The 1 million quits (people who stopped smoking for at least a year) and the 16.4 million quit attempts (people who stopped smoking for 1 day or more during a 3-month period) mark a milestone for Tips—the first federally funded anti-smoking ad campaign.
“The Tips campaign effectively highlights the real-life consequences of smoking in a way that statistics cannot,” said CDC Director Robert R. Redfield, MD. “Personal stories from former smokers about the impact smoking has had on their lives have served an important role in helping others to quit.”
Cigarette smoking remains the leading cause of preventable disease, disability, and death in the United States. Cigarette smoking kills more than 480,000 Americans each year. For every person who dies because of cigarette smoking, at least 30 people live with a serious smoking-related illness.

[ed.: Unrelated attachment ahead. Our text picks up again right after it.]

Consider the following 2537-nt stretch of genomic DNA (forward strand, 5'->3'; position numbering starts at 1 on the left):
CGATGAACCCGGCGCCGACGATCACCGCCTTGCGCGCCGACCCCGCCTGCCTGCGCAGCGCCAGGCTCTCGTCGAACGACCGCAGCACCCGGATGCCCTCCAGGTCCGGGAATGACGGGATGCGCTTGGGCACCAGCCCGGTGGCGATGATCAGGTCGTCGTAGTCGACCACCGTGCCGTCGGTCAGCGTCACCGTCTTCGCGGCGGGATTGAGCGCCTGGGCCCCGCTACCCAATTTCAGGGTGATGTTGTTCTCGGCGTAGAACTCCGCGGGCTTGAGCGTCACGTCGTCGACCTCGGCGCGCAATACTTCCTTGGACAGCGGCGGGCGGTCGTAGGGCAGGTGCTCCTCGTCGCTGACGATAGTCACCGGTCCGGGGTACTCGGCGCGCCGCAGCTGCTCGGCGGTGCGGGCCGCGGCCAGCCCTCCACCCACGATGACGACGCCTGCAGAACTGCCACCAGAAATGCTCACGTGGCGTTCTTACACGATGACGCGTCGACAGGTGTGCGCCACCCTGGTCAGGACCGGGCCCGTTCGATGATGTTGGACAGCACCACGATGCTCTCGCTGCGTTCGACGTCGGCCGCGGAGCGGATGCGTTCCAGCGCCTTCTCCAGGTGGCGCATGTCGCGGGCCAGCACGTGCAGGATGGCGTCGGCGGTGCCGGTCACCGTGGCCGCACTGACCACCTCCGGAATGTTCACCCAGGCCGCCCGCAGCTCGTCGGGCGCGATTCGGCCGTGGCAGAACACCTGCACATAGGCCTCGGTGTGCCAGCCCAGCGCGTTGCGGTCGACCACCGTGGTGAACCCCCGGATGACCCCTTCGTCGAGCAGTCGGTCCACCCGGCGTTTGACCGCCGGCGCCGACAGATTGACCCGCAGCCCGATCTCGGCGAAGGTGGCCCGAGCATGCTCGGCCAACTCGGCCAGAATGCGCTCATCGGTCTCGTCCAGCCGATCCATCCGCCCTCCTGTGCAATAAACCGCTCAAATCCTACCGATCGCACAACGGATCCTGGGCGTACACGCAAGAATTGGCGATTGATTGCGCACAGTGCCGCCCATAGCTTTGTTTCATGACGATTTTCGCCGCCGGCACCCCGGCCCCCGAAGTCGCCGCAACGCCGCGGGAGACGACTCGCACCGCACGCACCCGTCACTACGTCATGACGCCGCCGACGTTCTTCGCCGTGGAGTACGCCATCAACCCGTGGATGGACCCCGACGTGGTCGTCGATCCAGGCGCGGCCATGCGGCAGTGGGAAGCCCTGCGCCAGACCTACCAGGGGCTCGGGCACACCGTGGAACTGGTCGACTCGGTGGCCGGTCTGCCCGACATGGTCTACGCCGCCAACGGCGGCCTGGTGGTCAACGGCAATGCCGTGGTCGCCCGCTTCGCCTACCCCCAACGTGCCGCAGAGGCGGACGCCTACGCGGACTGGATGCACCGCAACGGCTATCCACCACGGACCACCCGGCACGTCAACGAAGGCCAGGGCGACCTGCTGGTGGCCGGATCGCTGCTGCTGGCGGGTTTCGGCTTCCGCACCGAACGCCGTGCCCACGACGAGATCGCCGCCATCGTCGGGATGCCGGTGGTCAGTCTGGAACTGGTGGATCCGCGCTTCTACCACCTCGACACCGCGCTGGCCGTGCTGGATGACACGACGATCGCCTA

Tips campaign inspires people to quit smoking
To assess the campaign’s impact on quit attempts and sustained quits, CDC analyzed data from a nationally representative longitudinal survey of U.S. adults who smoked cigarettes during 2012–2018. Tips campaign exposure was determined by calculating past 3-month cumulative campaign television ad exposure combined with individual survey responses.
Researchpdf iconexternal icon shows that emotionally evocative, evidence-based campaigns like Tips are effective in raising awareness about the dangers of smoking and helping people who smoke to quit. When the campaign airs, calls to quitlines increasepdf iconexternal icon.